Now, the main tension between the market and the Fed is when rate cuts start. The market — with all of the crisis that’s started in the banking sector of the last couple of weeks, the market basically pulled forward rate cuts to start as soon as this June or July. The Fed, with its statement today and its statement of economic projections today, pushed back on that, expects a kind of flat policy rate for the rest of the year. But that’s what is now yet to resolve.
Greg Bonnell: I want to pick up when you said earlier about the fact that what we have seen in the banking sector means that a certain amount of the tightening, and this was fully acknowledged in the statement and in the press conference from Chair Powell, that although they said the US banking system is sound and resilient, you are going to see tighter credit conditions. And this will feed through the economy — almost that idea that this turmoil we’ve seen in the banks will start to do some of the work for them, that they perhaps would have had to have done with rate hikes, and maybe then they can ease off of it.
Hafiz Noordin: Absolutely. That was a key point in the statement, and that Chair Powell did affirm in the press conference, which is that transmission mechanism. Through the banking channel of the higher policy rates that we’ve seen over the past year, 400-plus basis points in the policy rate, we’re seeing those lagged effects now take hold in the economy. And as soon as you start to see something to break, that does cause credit conditions to tighten. That means that the real economy is going to be impacted and growth can come down. And I think Chair Powell even went further on to say in the press conference that they even considered a pause because of what happened. So we went from considering 50 basis points to them considering even a pause in just a matter of a few weeks.
And the market really latched on to that, clearly, today, where stocks and bonds have really been rallying against that news, knowing now that the Fed is very attentive to this idea that financial stability has to be maintained to provide an orderly reduction in inflation, not a shock that can really kill the economy.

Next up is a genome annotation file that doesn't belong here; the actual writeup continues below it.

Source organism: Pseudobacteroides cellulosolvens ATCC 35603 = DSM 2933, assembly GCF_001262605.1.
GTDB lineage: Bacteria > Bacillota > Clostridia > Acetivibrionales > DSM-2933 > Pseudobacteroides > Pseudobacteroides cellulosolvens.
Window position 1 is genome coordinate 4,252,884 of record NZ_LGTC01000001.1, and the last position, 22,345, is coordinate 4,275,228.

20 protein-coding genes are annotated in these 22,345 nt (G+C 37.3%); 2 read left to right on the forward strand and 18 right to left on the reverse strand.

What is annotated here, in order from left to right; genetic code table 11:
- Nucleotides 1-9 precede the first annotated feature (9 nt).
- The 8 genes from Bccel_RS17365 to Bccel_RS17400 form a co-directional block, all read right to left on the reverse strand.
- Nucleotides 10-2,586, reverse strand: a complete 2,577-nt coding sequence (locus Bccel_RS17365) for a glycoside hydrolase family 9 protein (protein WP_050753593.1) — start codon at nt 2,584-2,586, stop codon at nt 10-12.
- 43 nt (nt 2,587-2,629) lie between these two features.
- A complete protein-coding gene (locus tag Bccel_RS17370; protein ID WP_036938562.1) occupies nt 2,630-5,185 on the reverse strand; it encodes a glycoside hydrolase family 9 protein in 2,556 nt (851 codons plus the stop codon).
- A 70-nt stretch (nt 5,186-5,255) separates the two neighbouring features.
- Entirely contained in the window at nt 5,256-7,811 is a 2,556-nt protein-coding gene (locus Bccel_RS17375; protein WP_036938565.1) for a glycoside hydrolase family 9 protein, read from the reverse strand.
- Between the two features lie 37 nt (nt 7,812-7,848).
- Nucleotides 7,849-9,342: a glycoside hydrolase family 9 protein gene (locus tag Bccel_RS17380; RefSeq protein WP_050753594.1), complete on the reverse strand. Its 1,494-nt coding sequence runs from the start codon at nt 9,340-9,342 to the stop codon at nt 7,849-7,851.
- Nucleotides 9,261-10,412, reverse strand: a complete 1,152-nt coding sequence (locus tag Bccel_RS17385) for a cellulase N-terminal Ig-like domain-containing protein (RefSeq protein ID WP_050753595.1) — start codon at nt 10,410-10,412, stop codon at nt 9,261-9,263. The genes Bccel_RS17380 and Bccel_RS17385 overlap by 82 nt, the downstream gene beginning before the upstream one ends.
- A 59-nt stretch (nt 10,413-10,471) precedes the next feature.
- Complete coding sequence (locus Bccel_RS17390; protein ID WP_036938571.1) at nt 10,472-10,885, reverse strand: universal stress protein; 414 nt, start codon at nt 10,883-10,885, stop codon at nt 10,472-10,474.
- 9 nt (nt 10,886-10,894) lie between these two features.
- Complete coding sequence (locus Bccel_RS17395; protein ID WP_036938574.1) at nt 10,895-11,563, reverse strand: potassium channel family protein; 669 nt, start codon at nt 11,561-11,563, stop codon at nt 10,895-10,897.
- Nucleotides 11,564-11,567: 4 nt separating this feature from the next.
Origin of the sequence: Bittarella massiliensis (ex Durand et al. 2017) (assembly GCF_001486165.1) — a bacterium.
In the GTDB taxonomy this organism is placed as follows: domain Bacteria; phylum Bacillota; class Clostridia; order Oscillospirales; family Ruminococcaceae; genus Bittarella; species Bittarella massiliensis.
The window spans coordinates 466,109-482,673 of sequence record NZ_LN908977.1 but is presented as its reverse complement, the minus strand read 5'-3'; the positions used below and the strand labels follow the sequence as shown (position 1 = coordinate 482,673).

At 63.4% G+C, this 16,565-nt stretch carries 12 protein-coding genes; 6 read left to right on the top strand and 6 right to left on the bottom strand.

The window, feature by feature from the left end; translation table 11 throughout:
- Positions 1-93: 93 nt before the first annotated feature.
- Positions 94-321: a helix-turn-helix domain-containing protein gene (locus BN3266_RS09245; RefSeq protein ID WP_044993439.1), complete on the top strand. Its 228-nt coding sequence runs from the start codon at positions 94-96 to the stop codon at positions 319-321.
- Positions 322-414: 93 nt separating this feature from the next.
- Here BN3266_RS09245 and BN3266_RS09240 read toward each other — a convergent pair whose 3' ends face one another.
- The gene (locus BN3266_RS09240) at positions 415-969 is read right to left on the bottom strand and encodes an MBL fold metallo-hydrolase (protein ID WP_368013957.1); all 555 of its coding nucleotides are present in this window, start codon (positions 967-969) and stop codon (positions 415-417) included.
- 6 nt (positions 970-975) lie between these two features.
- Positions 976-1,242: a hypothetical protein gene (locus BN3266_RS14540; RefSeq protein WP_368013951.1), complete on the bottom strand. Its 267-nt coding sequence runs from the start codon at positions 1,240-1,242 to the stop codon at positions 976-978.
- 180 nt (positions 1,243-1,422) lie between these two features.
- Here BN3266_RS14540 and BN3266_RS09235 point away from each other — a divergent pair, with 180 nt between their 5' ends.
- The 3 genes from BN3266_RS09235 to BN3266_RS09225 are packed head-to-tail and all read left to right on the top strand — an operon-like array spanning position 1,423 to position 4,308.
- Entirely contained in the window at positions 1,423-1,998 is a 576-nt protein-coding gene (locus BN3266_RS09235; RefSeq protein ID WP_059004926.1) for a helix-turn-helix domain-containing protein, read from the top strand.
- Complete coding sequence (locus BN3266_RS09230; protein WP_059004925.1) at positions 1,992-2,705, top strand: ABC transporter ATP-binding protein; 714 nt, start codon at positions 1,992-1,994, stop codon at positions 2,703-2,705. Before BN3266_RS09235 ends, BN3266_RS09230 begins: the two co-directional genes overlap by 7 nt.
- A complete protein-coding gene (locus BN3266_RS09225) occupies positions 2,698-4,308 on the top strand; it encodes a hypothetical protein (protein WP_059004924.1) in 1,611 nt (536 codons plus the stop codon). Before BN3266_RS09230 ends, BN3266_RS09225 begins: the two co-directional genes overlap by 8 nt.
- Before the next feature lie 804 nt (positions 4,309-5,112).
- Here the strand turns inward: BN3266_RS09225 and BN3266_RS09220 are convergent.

Greg Bonnell: Today’s statement and decision taken with the turmoil of the past couple of weeks, and the US regional banks, what does it mean for the US buck? The US buck had such a run, such a dominance. Where does it go from here?
Hafiz Noordin: Well, the move today is definitely the US dollar down. The reason is that the big repricing in the bond market is — when you look at the two-year part of the curve, which really reflects, kind of, changes in the policy rate or expectations of the policy rate, over the next couple of years, is down about 20 basis points or so. And so when you have lower short-end yields in the US, relative to the rest of the world, that usually means the US dollar goes down. And that’s what we are seeing. The euro is up today.
And so I think, for the most part, this theme now of the Fed pausing and now having to be more data dependent with a bias more to rate cuts coming down the line, that would really mean that the US dollar really doesn’t have much of a catalyst to go higher, unless we start to see upside surprises in inflation or labor data which causes a reassessment of this terminal rate above 5%.
Greg Bonnell: A lot has changed in a short period of time. Really, I appreciate you breaking it all down for us, Hafiz.
Hafiz Noordin: Absolutely.
Greg Bonnell: Hafiz Noordin, portfolio manager at TD Asset Management.